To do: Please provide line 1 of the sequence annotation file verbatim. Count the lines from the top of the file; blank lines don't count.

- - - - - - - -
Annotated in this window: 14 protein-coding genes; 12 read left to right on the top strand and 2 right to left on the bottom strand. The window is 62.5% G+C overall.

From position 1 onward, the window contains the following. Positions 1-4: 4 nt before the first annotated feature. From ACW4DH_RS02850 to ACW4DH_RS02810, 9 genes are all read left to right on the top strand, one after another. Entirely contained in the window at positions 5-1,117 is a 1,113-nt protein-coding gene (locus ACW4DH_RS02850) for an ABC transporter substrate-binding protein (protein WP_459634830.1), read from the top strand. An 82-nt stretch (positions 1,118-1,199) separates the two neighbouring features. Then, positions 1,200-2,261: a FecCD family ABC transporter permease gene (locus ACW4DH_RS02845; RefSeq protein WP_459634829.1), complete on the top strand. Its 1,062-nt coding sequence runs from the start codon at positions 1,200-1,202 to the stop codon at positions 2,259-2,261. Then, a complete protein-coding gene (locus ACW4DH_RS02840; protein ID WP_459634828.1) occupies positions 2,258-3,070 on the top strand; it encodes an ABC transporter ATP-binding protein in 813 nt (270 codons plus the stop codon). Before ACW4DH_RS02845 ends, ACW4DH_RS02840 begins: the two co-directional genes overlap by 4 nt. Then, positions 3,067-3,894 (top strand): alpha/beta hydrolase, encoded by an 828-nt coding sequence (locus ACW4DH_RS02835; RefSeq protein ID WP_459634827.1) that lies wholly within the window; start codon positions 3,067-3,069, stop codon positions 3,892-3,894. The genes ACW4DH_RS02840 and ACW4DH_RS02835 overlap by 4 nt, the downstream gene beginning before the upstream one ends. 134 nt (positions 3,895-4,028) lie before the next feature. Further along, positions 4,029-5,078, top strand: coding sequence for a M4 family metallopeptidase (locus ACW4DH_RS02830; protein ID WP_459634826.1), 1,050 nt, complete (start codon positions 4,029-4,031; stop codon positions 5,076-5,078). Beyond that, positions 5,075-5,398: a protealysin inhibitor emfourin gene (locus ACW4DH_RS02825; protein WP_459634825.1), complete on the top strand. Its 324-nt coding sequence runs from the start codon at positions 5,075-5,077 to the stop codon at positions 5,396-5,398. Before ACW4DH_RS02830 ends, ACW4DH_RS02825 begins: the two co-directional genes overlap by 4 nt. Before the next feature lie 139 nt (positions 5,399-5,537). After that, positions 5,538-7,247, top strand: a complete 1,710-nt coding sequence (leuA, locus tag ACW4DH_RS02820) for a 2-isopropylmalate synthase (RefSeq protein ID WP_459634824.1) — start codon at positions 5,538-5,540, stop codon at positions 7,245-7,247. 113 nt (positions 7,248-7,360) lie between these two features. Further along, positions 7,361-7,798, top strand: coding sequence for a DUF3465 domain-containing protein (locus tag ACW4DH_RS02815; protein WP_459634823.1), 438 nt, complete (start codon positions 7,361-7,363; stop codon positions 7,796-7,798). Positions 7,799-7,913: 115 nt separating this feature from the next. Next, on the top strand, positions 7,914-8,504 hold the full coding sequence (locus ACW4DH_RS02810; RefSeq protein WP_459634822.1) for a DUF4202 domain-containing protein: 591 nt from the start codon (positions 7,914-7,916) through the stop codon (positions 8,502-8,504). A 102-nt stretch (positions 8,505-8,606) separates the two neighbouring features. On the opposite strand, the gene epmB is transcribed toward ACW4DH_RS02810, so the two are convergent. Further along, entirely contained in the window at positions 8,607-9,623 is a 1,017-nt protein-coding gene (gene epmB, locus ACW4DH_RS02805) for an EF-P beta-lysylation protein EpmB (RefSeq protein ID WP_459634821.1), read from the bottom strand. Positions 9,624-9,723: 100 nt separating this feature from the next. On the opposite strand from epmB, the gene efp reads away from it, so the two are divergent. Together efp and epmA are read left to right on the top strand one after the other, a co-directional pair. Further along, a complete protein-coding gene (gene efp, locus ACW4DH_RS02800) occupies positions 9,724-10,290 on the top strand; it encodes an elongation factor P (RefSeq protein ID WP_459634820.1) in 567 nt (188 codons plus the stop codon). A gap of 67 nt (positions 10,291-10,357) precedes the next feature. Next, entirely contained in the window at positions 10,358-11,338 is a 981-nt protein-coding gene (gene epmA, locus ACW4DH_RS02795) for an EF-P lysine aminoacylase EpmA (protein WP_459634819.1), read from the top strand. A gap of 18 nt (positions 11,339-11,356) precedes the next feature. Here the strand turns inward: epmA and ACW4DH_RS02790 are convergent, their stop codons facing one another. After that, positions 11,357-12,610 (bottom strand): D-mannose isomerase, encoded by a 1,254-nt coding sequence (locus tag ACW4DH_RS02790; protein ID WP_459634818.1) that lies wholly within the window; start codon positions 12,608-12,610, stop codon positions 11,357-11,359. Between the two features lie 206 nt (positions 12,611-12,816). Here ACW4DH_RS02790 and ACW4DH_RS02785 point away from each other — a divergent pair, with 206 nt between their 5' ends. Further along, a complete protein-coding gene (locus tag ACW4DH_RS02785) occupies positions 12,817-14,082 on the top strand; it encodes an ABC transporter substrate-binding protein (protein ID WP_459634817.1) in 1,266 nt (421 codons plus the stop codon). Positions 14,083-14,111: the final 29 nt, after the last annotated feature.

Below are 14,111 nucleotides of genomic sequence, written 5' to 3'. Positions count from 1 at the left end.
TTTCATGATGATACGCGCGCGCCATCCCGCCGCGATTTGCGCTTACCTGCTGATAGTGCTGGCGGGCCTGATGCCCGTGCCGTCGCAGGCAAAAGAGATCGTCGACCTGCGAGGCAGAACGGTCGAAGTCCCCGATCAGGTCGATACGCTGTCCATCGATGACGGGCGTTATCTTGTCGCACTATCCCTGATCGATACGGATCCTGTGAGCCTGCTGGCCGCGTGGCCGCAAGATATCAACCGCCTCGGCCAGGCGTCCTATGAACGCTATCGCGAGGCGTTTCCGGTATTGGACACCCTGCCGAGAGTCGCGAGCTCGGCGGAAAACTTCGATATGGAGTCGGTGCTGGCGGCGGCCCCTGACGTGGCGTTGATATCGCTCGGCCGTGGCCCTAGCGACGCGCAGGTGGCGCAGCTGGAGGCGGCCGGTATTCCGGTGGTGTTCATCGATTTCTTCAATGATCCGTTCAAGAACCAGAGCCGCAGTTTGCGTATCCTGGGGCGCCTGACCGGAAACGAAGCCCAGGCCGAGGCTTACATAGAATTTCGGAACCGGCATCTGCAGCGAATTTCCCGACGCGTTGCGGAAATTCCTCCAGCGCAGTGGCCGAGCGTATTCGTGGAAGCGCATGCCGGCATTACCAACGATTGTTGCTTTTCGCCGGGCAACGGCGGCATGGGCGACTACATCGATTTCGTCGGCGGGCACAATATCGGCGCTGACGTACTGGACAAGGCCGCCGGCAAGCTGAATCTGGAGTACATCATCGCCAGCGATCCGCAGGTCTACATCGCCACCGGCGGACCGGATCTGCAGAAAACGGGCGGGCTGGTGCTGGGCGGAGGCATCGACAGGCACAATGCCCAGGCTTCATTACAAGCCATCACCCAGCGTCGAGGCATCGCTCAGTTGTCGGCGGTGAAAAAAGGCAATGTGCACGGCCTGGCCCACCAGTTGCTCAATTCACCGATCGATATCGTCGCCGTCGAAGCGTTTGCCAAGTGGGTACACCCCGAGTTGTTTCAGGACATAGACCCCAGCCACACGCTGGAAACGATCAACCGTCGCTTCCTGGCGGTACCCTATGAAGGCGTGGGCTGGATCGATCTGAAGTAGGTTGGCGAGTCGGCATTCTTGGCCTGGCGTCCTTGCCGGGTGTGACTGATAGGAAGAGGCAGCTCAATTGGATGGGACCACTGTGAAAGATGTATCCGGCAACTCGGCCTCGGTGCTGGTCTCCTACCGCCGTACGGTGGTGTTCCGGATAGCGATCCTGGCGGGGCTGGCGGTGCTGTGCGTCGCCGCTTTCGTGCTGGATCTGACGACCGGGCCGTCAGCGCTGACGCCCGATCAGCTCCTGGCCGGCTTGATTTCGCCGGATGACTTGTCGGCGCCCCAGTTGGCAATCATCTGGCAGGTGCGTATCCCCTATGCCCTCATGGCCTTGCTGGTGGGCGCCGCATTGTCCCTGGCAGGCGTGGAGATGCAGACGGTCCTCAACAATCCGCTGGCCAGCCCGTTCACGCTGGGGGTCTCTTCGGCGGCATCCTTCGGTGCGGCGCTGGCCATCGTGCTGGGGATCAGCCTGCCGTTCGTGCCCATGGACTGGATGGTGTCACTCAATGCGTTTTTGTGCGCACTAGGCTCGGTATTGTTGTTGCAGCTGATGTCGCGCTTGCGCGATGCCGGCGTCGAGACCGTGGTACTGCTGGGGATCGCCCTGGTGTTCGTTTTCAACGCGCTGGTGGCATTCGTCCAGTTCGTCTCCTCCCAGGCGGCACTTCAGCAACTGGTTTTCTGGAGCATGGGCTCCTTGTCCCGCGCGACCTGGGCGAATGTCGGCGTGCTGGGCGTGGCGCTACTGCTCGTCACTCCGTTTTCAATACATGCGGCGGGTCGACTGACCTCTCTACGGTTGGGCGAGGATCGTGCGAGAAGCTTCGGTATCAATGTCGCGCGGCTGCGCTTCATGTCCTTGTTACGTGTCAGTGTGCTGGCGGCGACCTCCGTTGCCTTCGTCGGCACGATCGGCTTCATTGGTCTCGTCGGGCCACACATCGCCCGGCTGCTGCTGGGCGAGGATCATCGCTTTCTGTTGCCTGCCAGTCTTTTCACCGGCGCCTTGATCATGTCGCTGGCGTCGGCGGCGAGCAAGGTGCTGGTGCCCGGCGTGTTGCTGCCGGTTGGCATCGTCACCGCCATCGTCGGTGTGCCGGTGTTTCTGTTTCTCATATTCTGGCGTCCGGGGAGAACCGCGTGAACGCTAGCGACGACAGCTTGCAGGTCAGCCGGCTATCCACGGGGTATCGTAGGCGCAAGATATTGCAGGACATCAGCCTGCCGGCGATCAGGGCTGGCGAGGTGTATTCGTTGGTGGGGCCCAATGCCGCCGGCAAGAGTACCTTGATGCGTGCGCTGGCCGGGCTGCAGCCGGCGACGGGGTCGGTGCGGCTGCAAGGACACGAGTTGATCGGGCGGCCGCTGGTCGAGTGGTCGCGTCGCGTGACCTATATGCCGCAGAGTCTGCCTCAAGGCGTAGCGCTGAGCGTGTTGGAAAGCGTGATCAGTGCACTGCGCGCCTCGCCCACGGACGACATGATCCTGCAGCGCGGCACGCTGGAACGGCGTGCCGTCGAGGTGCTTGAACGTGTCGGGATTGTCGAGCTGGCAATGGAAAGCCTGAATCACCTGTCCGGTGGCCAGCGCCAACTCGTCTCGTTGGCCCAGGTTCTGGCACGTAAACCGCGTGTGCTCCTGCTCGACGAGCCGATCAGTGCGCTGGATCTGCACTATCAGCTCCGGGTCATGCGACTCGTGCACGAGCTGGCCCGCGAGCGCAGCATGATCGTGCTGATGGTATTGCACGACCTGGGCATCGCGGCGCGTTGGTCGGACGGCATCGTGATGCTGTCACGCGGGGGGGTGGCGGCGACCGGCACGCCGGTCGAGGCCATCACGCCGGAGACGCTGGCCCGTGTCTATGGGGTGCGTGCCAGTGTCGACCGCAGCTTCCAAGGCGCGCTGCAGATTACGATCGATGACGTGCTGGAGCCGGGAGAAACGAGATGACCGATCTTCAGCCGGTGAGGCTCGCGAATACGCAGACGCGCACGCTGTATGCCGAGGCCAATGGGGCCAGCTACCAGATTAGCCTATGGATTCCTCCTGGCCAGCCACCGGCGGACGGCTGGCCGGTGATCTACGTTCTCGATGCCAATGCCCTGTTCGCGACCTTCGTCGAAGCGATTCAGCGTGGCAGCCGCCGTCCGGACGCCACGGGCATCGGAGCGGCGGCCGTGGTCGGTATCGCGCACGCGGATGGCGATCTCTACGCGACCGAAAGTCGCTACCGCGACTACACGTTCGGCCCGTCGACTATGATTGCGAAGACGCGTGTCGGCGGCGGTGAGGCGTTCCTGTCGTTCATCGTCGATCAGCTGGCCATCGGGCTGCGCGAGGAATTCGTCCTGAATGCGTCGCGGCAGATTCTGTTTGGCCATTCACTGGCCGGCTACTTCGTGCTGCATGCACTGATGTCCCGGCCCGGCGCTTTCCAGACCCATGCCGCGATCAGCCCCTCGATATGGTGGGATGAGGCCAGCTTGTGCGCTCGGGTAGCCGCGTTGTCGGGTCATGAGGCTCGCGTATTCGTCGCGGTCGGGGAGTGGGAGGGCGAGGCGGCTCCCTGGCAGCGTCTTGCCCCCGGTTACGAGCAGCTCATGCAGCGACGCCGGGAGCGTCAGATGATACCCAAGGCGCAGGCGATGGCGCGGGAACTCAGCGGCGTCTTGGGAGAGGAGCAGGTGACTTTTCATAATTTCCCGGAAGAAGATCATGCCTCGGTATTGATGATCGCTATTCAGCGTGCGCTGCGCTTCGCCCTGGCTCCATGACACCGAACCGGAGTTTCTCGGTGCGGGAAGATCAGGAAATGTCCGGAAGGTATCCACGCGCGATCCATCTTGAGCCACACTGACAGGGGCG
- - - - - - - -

Annotated in this window: 14 protein-coding genes; 12 read left to right on the top strand and 2 right to left on the bottom strand. The window is 62.5% G+C overall.